New England’s No. 1 farmers’ market returns to the green

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MONROE, CT — Now that local farmers’ crops are ready for harvest the Monroe Farmers’ Market can begin. The market, voted the best in Connecticut and New England last season, will open on the green at the corner of Fan Hill Road and Church Street this Friday.

“We always start a little later than most and I’m fine with that,” said Kelly Plunkett, the market manager. “The focus has always been on being a traditional farmers’ market. We’re a Connecticut grown market. Anything that’s agriculture related, whether it’s livestock, flowers, fruits and vegetables, it has to be grown in Connecticut.”

Monroe’s 15th Farmer’s Market will be held every Friday from 3 to 6 p.m. on June 17 through Oct. 21.

The farmers’ market has more volunteers and more venders than last year.

“We have 26 vendors this year, including five new ones — all right around the gazebo,” Plunkett said.

Among the new vendors are Fiery Magnolia, a flower business; Fatto a Mano, an Italian artisanal micro-baker; New Curds on the Block, a cheese monger; Bell’s Fishery with clams and oysters; and Muggers Marrow, which has organic/vegan sauces and marinades.

There are also some new offerings from the market’s regular businesses.

“Guardians Farm will be adding milk, butter and cheese and Addeo’s Italian Ice will now be bringing cheesecakes, tiramisu, carrot cake and expanded ice flavors,” Plunkett said.

One popular vendor that is not coming to the green this year is Vic’s Guac, whose owner, Victoria Demitri, is out on maternity leave after giving birth to her son. Last season, Plunkett said a gender reveal was done at the farmers’ market.

New sponsors this year are New York Life, Monroe Insurance Center and E-Bration.

Assistance for seniors

Because the Monroe Farmers’ Market is 100 percent Connecticut grown, the Monroe Senior Center can provide $18 from the state’s Senior Farmers Market Nutrition program for those in need of financial assistance, according to Plunkett.

She said the money can be used for purchases from all of the farmers at the market, adding Monroe has 10.

“We’re fortunate that we’ve been able to match or add to those dollars,” Plunkett said of a grant the town received around two years ago.

Though the grant was not renewed during the COVID-19 pandemic, Plunkett said the Monroe Farmers’ Market has been able to provide the match.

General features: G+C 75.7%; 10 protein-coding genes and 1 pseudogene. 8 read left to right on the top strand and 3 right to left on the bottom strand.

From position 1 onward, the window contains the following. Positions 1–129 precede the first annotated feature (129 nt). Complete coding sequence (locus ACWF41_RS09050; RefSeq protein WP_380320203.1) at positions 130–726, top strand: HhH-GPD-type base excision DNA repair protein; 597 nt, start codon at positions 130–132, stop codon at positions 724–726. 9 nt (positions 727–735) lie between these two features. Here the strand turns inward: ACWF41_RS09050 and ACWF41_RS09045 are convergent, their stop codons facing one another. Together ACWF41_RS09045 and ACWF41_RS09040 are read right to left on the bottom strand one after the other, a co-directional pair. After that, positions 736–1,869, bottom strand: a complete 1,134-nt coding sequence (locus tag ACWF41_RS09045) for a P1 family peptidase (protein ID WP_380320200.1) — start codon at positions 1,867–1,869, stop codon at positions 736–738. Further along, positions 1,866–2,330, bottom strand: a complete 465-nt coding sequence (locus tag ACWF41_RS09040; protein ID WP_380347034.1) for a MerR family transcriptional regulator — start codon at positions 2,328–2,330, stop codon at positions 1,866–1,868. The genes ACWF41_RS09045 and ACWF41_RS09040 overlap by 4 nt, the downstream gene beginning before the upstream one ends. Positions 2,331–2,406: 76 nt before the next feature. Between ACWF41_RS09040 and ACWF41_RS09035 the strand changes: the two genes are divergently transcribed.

A schedule of events

Special Events this year include Pickle Fest on July 15, National Farmers Market Week on Aug. 12, Tater Fest on Sept. 16 and the Market Goes Pink on Oct. 7, in partnership with Think Pink Monroe, a grassroots organization providing assistance to breast cancer patients, spreading awareness of the disease, and promoting preventative care.

In an online contest by the American Farmland Trust last year, the Monroe Farmers’ Market was recognized as Connecticut’s Number One Farmers Market, was Number 1 in New England and Number 3 in the country.

“We won $1,000 for programming,” Plunkett said. “We get to decide how to spend it. I’m working with someone now for a children’s program to be announced.”

She said the idea is to engage kids with fresh produce. In the past, the Monroe Farmers’ Market has had challenges like a Selfie-Scavenger Hunt. For example, participants would have to do things like take a photo with a farmer, with a red vegetable or of themselves trying a micro-green.

“Now we’re looking to create and build a dedicated program for the kids to increase awareness of agriculture,” Plunkett said.

Plunkett praised Kim Meachen, the farmers’ market’s longtime entertainment coordinator, for doing an “amazing job” of choosing artists to perform over the years.

This Friday, Griffin Anthony, a musician who has performed at the Monroe Farmers’ Market for over a decade, will provide the entertainment.

“He’s a national recording artist and we just adore him,” Plunkett said. “We’re excited to have him for opening day.”

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